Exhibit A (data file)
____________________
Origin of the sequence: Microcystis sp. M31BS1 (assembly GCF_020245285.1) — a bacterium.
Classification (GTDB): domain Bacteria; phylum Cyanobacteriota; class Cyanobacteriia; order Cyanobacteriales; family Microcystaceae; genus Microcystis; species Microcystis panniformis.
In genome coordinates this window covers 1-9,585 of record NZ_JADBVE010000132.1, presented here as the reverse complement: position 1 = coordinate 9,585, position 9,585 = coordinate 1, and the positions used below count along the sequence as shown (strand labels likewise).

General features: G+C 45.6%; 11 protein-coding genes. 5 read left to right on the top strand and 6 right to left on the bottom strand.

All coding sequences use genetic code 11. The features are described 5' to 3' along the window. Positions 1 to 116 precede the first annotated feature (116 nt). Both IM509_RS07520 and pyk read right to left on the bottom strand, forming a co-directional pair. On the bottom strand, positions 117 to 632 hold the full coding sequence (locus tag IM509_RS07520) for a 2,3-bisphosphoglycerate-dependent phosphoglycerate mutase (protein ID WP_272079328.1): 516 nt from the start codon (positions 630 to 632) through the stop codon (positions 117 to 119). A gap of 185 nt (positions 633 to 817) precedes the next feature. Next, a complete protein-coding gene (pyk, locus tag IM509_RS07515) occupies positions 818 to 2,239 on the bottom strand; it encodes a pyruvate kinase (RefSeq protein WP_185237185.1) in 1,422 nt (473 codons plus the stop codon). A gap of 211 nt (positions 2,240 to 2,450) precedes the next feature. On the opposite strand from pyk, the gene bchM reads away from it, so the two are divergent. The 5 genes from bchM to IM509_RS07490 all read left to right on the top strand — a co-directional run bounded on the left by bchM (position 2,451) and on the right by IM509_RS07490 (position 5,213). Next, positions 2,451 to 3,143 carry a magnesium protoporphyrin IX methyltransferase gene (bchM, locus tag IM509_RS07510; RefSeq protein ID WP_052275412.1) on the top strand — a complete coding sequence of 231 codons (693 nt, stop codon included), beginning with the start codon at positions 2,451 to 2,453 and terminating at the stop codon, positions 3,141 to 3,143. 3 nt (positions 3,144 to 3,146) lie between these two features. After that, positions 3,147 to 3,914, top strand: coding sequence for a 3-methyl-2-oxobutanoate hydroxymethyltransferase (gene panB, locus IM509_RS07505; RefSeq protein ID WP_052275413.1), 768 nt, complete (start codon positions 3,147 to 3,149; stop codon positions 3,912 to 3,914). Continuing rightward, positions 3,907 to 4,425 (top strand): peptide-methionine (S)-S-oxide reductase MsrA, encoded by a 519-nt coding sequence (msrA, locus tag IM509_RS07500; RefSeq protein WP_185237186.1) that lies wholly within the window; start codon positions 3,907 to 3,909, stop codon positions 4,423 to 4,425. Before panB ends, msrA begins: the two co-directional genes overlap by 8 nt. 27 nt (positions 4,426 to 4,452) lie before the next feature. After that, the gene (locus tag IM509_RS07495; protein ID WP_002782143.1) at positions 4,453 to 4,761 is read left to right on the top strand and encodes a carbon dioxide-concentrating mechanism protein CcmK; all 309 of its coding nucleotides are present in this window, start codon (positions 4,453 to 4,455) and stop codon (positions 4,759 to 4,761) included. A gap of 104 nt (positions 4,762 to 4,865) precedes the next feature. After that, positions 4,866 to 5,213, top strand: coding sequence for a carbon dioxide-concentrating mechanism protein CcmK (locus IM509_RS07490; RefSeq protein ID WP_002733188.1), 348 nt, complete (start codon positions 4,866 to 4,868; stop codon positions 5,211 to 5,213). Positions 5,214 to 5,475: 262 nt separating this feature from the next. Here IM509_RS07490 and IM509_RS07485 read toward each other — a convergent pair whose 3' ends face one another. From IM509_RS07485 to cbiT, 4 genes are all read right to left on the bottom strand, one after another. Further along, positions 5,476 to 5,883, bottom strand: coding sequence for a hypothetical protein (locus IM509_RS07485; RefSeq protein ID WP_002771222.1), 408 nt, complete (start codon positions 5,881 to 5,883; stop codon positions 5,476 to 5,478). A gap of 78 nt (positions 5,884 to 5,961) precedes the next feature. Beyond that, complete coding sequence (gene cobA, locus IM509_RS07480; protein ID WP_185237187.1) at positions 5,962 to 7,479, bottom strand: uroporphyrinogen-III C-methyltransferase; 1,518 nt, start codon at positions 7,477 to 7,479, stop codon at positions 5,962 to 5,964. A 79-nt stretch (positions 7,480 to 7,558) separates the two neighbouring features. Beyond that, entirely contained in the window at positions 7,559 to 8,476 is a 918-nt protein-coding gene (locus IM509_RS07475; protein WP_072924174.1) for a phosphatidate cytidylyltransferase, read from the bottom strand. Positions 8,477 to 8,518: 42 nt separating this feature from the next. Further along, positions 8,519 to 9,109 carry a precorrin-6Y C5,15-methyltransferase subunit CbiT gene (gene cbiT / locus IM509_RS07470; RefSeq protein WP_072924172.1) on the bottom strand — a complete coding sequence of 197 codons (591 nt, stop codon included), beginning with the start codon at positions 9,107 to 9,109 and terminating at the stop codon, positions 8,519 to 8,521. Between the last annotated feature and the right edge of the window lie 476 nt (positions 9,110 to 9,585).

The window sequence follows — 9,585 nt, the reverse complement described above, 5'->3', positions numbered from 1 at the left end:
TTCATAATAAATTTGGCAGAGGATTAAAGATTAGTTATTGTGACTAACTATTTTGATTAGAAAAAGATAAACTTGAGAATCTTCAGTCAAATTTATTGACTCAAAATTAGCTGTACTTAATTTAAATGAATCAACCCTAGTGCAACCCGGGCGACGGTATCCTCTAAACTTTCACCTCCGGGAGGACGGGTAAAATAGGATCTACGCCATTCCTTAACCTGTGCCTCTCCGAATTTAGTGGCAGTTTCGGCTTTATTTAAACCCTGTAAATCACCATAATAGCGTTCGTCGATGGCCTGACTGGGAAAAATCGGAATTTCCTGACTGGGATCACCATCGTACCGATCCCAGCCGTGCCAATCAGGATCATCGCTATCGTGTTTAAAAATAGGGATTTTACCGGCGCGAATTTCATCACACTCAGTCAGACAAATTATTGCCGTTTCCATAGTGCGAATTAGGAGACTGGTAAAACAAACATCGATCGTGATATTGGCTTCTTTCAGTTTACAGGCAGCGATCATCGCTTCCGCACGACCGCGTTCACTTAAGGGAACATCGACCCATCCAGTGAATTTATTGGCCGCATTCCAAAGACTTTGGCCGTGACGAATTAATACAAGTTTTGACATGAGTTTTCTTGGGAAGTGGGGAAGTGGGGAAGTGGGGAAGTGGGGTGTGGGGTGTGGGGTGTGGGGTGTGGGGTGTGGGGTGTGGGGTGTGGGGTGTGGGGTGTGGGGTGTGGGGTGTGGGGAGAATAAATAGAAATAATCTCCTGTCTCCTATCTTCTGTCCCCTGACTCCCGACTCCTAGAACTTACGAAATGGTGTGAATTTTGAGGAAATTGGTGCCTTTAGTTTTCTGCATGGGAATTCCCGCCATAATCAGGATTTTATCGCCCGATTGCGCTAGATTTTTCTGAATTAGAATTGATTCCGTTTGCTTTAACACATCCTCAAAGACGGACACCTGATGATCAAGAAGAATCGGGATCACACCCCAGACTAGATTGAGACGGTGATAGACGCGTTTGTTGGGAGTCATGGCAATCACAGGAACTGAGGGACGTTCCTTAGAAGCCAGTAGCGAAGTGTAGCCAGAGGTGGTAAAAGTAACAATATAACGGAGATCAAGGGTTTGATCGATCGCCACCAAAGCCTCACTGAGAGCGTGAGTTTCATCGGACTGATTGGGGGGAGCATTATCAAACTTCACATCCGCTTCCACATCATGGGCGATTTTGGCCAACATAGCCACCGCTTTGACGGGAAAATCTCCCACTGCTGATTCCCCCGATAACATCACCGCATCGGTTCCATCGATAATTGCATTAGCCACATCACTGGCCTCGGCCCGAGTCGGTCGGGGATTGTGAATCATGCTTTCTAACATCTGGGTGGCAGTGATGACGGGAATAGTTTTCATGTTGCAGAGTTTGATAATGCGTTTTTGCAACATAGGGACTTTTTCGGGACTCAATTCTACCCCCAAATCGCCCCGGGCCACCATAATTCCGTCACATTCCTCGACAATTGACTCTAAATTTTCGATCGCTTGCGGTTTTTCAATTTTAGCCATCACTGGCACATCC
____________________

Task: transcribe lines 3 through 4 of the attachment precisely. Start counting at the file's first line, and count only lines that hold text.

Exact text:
In genome coordinates this window covers 1-9,585 of record NZ_JADBVE010000132.1, presented here as the reverse complement: position 1 = coordinate 9,585, position 9,585 = coordinate 1, and the positions used below count along the sequence as shown (strand labels likewise).

General features: G+C 45.6%; 11 protein-coding genes. 5 read left to right on the top strand and 6 right to left on the bottom strand.